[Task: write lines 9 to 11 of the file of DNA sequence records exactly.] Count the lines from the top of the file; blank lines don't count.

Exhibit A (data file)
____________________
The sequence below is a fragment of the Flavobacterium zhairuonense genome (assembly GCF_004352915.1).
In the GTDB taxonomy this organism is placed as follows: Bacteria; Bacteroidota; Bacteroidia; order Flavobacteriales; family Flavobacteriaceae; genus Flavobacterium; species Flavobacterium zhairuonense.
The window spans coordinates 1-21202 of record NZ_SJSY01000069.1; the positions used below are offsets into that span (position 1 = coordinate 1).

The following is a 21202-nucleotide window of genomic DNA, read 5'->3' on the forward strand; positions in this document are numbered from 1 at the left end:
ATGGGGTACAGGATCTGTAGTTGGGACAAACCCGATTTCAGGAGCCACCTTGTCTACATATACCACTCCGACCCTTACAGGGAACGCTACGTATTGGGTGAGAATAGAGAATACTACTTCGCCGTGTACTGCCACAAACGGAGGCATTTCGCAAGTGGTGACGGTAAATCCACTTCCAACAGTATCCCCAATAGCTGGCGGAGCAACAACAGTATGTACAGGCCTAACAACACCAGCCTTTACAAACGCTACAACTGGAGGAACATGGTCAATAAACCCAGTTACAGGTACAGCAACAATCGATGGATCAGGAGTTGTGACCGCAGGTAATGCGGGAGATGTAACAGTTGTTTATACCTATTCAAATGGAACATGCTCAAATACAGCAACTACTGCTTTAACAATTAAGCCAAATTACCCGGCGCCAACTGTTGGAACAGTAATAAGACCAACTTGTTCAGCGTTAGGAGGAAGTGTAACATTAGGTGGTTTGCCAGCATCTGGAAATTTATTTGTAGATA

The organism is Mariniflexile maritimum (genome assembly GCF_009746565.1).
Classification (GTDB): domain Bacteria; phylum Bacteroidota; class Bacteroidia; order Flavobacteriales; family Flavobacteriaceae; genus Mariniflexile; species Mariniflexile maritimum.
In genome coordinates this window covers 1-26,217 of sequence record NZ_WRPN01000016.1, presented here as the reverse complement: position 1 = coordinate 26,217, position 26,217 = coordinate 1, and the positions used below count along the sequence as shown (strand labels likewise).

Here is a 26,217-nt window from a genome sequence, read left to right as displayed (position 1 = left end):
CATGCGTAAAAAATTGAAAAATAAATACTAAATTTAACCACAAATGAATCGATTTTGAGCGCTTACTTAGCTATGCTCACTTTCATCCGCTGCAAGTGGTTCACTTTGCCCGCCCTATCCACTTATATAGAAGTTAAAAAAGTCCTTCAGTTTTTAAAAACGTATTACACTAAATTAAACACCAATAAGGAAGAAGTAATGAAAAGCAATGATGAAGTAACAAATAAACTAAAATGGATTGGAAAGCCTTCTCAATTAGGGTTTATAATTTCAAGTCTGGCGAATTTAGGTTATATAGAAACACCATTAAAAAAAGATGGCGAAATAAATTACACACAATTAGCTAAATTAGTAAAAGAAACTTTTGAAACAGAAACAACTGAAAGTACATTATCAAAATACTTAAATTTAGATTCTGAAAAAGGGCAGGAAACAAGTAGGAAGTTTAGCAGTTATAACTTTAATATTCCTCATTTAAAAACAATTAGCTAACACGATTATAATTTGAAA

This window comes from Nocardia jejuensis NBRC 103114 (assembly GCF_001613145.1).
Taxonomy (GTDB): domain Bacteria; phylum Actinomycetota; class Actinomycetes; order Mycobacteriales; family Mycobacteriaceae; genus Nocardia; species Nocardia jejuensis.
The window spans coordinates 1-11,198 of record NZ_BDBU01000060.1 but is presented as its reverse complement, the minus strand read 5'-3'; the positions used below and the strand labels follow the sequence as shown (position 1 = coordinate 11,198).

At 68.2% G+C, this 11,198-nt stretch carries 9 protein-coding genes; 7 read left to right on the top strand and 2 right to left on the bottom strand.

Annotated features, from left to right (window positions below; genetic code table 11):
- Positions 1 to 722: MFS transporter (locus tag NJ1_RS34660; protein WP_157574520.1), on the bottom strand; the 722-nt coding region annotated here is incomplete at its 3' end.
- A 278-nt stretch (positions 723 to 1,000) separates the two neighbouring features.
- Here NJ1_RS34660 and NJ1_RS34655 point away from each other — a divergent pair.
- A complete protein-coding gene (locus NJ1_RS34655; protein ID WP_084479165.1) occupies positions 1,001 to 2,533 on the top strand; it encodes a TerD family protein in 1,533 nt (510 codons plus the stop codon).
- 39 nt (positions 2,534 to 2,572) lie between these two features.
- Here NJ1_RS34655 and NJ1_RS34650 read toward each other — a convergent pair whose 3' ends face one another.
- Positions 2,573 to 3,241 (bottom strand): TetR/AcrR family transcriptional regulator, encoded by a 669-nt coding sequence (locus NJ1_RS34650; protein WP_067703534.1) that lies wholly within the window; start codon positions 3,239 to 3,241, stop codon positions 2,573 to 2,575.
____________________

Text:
Here is a 26,217-nt window from a genome sequence, read left to right as displayed (position 1 = left end):
CATGCGTAAAAAATTGAAAAATAAATACTAAATTTAACCACAAATGAATCGATTTTGAGCGCTTACTTAGCTATGCTCACTTTCATCCGCTGCAAGTGGTTCACTTTGCCCGCCCTATCCACTTATATAGAAGTTAAAAAAGTCCTTCAGTTTTTAAAAACGTATTACACTAAATTAAACACCAATAAGGAAGAAGTAATGAAAAGCAATGATGAAGTAACAAATAAACTAAAATGGATTGGAAAGCCTTCTCAATTAGGGTTTATAATTTCAAGTCTGGCGAATTTAGGTTATATAGAAACACCATTAAAAAAAGATGGCGAAATAAATTACACACAATTAGCTAAATTAGTAAAAGAAACTTTTGAAACAGAAACAACTGAAAGTACATTATCAAAATACTTAAATTTAGATTCTGAAAAAGGGCAGGAAACAAGTAGGAAGTTTAGCAGTTATAACTTTAATATTCCTCATTTAAAAACAATTAGCTAACACGATTATAATTTGAAA

This window comes from Nocardia jejuensis NBRC 103114 (assembly GCF_001613145.1).